- Associated Press - Wednesday, June 29, 2016

LAS VEGAS (AP) - A Las Vegas grandmother who went to prison for stealing more than $500,000 from the plumbing business where she kept the books is invoking a little-used state law to seek placement in a court diversion and restitution program.

A lawyer for Jerry Nann Meador, 53, said outside court Wednesday the effort may be only the third time that a state court judge in Las Vegas has been asked to follow provisions of a 2009 state law that lets judges sentence nonviolent problem gamblers to treatment and a restitution plan instead of prison.

“This is a person this law was absolutely designed to help,” attorney Dayvid Figler said ahead of a Wednesday court hearing for Meador. “The Legislature said a court shall stop and evaluate and see if it’s better to get the person treatment and rehabilitation, so they don’t get lost down the hole of problem gambling.”

“This is a bigger issue in a community that relies on gambling,” he added.

Carol O’Hare, executive director of the Nevada Council on Problem Gambling, said few judges in the state with the most legalized gambling appear to know the law lets them create a structured sentence to avoid putting people with a diagnosed mental health disorder in prison.

“Treatment diversion does not mean they get out of jail free,” she said. “This law was very narrowly written to be a safety net for those folks.”

O’Hare was a key proponent of the 2009 law when it passed. She said some judges in Reno and rural communities use the measure and monitor defendants’ progress.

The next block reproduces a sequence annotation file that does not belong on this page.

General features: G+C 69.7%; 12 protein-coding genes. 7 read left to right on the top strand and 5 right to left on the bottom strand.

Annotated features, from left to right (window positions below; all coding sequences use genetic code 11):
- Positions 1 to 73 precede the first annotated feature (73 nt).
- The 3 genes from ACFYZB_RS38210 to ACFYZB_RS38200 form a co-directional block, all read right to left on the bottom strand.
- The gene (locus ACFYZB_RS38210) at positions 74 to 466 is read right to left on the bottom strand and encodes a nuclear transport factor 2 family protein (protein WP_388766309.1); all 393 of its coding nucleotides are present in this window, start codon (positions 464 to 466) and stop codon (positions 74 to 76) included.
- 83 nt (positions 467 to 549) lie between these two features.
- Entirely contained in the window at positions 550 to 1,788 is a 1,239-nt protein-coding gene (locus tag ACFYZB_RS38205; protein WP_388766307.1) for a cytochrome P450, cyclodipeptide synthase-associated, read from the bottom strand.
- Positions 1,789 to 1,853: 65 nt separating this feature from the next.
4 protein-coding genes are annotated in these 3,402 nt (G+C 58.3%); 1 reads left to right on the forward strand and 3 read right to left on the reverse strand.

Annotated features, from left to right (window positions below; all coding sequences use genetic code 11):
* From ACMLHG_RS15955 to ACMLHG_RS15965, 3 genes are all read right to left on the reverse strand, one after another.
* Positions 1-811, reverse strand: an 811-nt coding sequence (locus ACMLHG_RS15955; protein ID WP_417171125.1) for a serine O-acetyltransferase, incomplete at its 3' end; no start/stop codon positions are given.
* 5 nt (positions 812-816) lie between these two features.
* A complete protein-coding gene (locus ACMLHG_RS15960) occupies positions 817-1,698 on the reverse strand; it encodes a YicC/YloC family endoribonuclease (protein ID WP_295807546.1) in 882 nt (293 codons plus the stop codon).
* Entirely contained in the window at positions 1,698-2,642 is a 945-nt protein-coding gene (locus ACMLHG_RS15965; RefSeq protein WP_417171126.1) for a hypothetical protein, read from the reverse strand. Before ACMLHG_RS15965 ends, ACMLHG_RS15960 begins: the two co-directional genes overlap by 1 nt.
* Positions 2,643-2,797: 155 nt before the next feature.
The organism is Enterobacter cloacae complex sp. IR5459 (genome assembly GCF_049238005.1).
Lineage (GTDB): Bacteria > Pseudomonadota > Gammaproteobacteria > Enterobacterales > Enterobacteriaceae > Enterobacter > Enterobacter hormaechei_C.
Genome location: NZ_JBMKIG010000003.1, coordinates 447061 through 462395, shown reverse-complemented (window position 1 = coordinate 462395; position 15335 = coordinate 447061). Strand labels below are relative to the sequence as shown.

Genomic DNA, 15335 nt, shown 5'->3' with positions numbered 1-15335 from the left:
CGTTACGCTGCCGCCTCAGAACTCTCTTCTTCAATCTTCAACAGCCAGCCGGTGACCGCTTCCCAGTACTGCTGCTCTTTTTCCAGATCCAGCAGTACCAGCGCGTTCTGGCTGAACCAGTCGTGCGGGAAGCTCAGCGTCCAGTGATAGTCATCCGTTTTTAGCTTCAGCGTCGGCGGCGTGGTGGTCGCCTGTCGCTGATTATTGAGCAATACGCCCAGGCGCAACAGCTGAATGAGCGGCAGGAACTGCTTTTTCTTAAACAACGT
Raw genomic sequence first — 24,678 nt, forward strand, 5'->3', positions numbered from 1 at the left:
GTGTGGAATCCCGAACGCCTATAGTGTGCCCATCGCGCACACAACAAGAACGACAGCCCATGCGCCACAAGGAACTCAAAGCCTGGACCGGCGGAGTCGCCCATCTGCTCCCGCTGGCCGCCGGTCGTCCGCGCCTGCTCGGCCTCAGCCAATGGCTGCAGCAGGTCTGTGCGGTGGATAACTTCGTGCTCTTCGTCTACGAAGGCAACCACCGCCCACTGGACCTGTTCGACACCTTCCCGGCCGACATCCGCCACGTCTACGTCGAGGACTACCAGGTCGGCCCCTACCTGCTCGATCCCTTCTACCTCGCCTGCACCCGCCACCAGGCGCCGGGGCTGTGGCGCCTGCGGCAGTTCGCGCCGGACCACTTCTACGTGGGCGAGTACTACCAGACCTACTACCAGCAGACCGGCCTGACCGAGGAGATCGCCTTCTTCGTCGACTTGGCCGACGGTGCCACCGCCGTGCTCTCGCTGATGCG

“Lacking a gambling addiction, grandmothers don’t steal,” O’Hare said. “This is a fully treatable disorder. The win-win is that we get them treatment so it doesn’t happen again, they get to be a productive member of society, and the victim can get restitution.”

O’Hare pointed to the case of Las Vegas attorney Douglas Crawford, who was convicted of theft in 2012 and disbarred, but was spared prison by then-Clark County District Court Judge Donald Mosley and ordered into treatment.

Crawford, who won his law license back and is again practicing family law, wasn’t immediately available for an interview Wednesday, but said in an email that he’s currently paying $10,000 per month toward restitution in his case. His progress is now monitored by Judge Kathleen Delaney.

Another Las Vegas case involved Daniel Ortega, who was convicted of attempted theft and sentenced to diversion in 2015 by Clark County District Court Judge Eric Johnson.

Figler said Ortega, who is represented by Figler’s law partner, Kristina Wildeveld, is complying with terms of his treatment and restitution program and is due next week for a periodic court appearance for Johnson to assess his progress.

Figler acknowledged it is unlikely that Meador can ever repay all that she stole from her former employer. But he called a promise of ongoing restitution a key element of gambling addiction recovery.

O’Hare said some confusion resulted after the law was passed because a central diversion court wasn’t established to handle gambling addiction cases.

Various courts in Nevada operate nearly 50 diversion programs focusing on mental health, veterans, drug, alcohol and youth offender cases. They’re funded through the state Supreme Court budget.

Meador, who uses the name Nann, has been in prison since January 2014, serving a four-to-10 year sentence for felony theft.

Clark County District Court Judge Jessie Walsh last month threw out Meador’s conviction after Figler invoked the Nevada law.

Figler and prosecutor Ryan MacDonald said Wednesday they have a tentative agreement to move Meador to house arrest so she can begin treatment for gambling addiction while prosecutors appeal the reversal of her conviction to the Nevada Supreme Court.

A July 11 hearing is scheduled for Walsh to review that custody plan.

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